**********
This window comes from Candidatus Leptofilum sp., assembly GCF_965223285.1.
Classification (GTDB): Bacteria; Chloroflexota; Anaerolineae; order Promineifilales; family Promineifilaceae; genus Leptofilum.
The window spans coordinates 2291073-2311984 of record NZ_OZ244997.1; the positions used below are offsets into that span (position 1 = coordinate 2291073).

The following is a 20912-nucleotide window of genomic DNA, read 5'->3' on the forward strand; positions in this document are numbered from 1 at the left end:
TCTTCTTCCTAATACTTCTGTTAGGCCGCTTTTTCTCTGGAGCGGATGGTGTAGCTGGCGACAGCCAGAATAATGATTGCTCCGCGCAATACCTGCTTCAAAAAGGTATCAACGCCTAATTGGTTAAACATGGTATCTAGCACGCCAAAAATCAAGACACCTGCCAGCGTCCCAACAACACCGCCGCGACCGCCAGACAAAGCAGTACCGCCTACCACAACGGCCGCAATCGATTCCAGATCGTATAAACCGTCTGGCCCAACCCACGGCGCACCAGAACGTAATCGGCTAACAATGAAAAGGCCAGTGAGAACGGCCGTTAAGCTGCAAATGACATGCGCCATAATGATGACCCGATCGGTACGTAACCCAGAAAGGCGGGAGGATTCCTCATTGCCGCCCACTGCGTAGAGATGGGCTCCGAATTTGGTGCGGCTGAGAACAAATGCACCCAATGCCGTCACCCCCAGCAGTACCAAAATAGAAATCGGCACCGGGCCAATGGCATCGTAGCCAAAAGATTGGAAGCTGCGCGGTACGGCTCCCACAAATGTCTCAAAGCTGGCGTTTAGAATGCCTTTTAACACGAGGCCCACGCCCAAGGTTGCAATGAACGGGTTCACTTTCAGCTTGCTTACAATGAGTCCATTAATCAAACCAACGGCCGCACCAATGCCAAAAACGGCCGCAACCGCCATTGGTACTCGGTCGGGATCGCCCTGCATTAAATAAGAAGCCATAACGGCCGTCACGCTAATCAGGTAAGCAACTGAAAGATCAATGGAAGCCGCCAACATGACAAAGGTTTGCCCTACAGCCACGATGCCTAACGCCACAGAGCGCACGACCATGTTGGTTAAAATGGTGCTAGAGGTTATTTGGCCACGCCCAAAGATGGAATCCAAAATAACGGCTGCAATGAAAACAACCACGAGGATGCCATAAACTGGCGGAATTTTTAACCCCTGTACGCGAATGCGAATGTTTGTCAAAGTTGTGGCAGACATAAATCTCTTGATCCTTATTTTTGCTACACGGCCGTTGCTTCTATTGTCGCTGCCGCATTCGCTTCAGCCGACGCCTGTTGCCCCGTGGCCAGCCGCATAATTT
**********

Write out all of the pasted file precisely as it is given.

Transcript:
This window comes from Candidatus Leptofilum sp., assembly GCF_965223285.1.
Classification (GTDB): Bacteria; Chloroflexota; Anaerolineae; order Promineifilales; family Promineifilaceae; genus Leptofilum.
The window spans coordinates 2291073-2311984 of record NZ_OZ244997.1; the positions used below are offsets into that span (position 1 = coordinate 2291073).

The following is a 20912-nucleotide window of genomic DNA, read 5'->3' on the forward strand; positions in this document are numbered from 1 at the left end:
TCTTCTTCCTAATACTTCTGTTAGGCCGCTTTTTCTCTGGAGCGGATGGTGTAGCTGGCGACAGCCAGAATAATGATTGCTCCGCGCAATACCTGCTTCAAAAAGGTATCAACGCCTAATTGGTTAAACATGGTATCTAGCACGCCAAAAATCAAGACACCTGCCAGCGTCCCAACAACACCGCCGCGACCGCCAGACAAAGCAGTACCGCCTACCACAACGGCCGCAATCGATTCCAGATCGTATAAACCGTCTGGCCCAACCCACGGCGCACCAGAACGTAATCGGCTAACAATGAAAAGGCCAGTGAGAACGGCCGTTAAGCTGCAAATGACATGCGCCATAATGATGACCCGATCGGTACGTAACCCAGAAAGGCGGGAGGATTCCTCATTGCCGCCCACTGCGTAGAGATGGGCTCCGAATTTGGTGCGGCTGAGAACAAATGCACCCAATGCCGTCACCCCCAGCAGTACCAAAATAGAAATCGGCACCGGGCCAATGGCATCGTAGCCAAAAGATTGGAAGCTGCGCGGTACGGCTCCCACAAATGTCTCAAAGCTGGCGTTTAGAATGCCTTTTAACACGAGGCCCACGCCCAAGGTTGCAATGAACGGGTTCACTTTCAGCTTGCTTACAATGAGTCCATTAATCAAACCAACGGCCGCACCAATGCCAAAAACGGCCGCAACCGCCATTGGTACTCGGTCGGGATCGCCCTGCATTAAATAAGAAGCCATAACGGCCGTCACGCTAATCAGGTAAGCAACTGAAAGATCAATGGAAGCCGCCAACATGACAAAGGTTTGCCCTACAGCCACGATGCCTAACGCCACAGAGCGCACGACCATGTTGGTTAAAATGGTGCTAGAGGTTATTTGGCCACGCCCAAAGATGGAATCCAAAATAACGGCTGCAATGAAAACAACCACGAGGATGCCATAAACTGGCGGAATTTTTAACCCCTGTACGCGAATGCGAATGTTTGTCAAAGTTGTGGCAGACATAAATCTCTTGATCCTTATTTTTGCTACACGGCCGTTGCTTCTATTGTCGCTGCCGCATTCGCTTCAGCCGACGCCTGTTGCCCCGTGGCCAGCCGCATAATTT